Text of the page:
Back pain can be just uncomfortable or absolutely agonising. When you get it, worrying about how to deal with it and fear of making it worse can be almost as difficult as dealing with the pain.

SO WHEN SHOULD YOU TAKE ACTION AND WHAT SHOULD YOU DO?

?Urgent symptoms: if you experience any of the following symptoms in association with a back injury or back pain you should seek emergency medical assistance: numbness of the testes, penis, labia or anus; loss of bladder or bowel control (leakage or constipation), erectile dysfunction.

If you don’t have these symptoms and the pain is not unmanageable….

? Just started….. above all, don’t worry. You almost certainly will be fine within the next week or two. Stay as active as you can, but don’t overdo it. Take some anti-inflammatories and painkillers to help you. Use ice (not heat as inflammation makes the joint swell) and get the rest if you can; everything is worse when you’re tired!

?Started within last two weeks….maybe have a word with an acupuncturist or deep tissue massage therapist if you’re still in pain now. You’re probably stuck in a muscle spasm/joint injury cycle. It’s the body’s way of protecting you but it can mean that trouble goes on for a bit longer than necessary. It also usually means there is possibly some old injury or scar tissue that is perpetuating the issue for longer than normal.

?Started within the last six weeks…if it’s getting better, but slowly: don’t worry! You most likely did some damage to a ligament or a tendon and they take longer to heal and can be very painful. Remain active, try to ignore it, unless you have pain travelling down your leg or arms, experience numbness or tingling anywhere, in which case you need to get an expert opinion. If it’s getting worse you should speak to a chartered physiotherapist or your GP and possibly look into some tests. If you feel ill or feverish, or are experiencing issues with your bowel or bladder: go to your GP immediately, if you can’t get in: go to A&E. Yes, really.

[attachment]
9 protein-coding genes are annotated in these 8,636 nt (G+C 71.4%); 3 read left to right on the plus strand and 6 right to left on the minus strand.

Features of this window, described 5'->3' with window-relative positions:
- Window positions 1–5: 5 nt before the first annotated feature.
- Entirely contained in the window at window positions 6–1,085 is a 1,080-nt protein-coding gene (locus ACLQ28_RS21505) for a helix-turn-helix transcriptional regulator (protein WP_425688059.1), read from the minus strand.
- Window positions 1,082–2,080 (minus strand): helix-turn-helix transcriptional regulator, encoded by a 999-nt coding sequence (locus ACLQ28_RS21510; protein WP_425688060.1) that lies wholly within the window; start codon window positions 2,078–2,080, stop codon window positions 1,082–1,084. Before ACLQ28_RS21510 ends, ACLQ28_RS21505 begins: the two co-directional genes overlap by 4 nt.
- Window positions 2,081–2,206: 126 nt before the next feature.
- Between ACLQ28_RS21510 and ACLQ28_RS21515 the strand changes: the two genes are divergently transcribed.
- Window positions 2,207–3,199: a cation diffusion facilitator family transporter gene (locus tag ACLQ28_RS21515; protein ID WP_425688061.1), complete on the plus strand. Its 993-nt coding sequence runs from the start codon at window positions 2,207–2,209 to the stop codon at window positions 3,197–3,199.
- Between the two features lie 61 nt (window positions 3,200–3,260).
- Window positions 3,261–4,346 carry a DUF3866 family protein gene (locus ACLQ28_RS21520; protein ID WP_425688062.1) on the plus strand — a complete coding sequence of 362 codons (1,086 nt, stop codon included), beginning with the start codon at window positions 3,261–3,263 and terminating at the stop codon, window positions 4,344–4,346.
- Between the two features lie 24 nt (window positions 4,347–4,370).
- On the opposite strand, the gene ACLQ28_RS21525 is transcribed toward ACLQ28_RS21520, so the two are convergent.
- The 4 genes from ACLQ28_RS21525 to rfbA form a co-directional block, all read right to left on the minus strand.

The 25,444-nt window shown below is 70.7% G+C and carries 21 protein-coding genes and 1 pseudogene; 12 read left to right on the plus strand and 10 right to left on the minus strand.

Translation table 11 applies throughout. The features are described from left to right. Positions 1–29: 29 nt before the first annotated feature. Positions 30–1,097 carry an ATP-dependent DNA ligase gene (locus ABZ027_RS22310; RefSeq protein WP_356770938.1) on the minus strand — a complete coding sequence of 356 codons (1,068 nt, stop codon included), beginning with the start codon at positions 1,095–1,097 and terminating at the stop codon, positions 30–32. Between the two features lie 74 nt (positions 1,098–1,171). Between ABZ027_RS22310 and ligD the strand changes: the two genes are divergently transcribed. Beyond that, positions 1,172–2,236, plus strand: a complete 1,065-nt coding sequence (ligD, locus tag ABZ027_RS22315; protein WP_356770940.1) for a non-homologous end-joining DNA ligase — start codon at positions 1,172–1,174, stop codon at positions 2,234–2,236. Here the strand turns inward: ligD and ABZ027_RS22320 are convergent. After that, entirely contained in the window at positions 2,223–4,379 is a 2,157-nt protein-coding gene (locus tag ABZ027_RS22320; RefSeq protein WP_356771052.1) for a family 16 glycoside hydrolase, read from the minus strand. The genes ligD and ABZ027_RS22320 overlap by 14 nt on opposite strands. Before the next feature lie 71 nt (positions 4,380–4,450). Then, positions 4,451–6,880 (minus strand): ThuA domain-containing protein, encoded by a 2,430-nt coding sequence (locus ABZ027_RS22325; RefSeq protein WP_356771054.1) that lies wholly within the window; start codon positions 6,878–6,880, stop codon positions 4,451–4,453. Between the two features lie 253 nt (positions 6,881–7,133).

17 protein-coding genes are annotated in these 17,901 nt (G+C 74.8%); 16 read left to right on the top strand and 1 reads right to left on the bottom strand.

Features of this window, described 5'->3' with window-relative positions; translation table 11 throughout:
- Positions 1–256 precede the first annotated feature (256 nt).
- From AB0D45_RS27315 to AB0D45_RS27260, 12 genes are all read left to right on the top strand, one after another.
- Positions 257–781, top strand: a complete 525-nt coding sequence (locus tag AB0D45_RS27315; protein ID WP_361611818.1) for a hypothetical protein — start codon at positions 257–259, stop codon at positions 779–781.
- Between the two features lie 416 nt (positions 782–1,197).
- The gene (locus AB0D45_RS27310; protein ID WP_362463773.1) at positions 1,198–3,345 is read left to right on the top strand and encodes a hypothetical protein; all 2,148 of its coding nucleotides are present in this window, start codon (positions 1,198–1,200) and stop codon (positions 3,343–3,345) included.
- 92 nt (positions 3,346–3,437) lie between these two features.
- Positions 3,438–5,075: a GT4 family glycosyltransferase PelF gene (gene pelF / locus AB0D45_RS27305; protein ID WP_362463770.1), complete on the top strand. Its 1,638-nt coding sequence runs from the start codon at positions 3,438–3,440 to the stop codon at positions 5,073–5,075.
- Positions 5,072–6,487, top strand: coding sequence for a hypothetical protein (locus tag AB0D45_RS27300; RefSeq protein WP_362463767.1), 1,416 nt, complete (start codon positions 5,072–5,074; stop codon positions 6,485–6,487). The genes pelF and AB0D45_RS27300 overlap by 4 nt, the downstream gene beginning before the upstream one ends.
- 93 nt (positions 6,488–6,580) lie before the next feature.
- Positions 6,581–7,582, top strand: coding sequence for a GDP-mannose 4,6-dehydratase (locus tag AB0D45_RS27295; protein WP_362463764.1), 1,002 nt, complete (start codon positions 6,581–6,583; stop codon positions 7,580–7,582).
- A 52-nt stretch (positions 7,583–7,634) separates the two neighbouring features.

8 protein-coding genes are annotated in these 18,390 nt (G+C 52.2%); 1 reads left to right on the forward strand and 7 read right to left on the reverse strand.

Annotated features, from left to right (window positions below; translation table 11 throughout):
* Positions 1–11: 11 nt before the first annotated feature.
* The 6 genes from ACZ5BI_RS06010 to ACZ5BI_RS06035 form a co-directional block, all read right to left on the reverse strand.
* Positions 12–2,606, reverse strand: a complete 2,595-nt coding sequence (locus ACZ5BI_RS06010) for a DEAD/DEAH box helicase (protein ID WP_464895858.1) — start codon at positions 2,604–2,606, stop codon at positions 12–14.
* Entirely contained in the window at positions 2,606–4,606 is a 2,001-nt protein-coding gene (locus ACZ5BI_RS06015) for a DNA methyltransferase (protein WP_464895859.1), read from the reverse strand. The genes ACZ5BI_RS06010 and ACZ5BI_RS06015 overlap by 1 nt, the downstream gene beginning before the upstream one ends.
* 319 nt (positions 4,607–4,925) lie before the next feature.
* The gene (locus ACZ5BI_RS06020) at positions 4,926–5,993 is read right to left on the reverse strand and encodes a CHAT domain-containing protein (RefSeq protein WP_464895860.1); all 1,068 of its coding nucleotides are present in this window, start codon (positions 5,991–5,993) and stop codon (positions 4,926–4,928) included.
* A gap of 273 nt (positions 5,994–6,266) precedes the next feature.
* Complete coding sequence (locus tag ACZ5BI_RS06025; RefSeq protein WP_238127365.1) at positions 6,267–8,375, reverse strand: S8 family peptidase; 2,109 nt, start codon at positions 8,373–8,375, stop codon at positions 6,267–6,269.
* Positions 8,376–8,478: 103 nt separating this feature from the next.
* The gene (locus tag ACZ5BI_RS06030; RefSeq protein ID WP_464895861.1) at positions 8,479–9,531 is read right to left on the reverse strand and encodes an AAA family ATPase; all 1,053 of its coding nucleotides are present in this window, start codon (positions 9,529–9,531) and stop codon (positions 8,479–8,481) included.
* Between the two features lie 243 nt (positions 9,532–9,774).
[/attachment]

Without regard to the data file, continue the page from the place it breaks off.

?Started over six months ago… if it’s slowly getting better, and you are experiencing the occasional relapses (week by week things are getting better) then don’t worry! You probably damaged a disc. Contrary to popular myth, they don’t always need surgery, in fact research shows they usually don’t, but they are slow to heal because they don’t have the best blood-supply. Get a specialist opinion though, because there may be things you can do to accelerate matters and a healthy life-style, strong back and remaining active are some key ingredients!

If this isn’t your first rodeo with disc issues or things are not getting any better: it’s time to speak to the professionals. Disc problems, as a rule, don’t just occur, and whilst you don’t need to worry about surgery, it is likely that there are contributing factors if they keep happening. If you developed symptoms down your leg or arm, pain below the knee or into the hand: don’t wait. Just don’t. The longer a nerve is compressed, the longer it will take for the nerve to recover and that is the most painful bit of these. Non-surgical treatment is very effective and usually resolves most symptoms within 6 to 8 weeks.

If you would like some more advice on what the best next steps are for you please message us and we will put you in touch with the best person in our team to help you.

**** The above is general guidance and of course cannot replace the professional opinion or advice of a doctor or expert following a consultation and examination. If you are really concerned about your symptoms, if they have having a significant effect on your life, or you have additional symptoms you should always consult a suitably-qualified health professional ***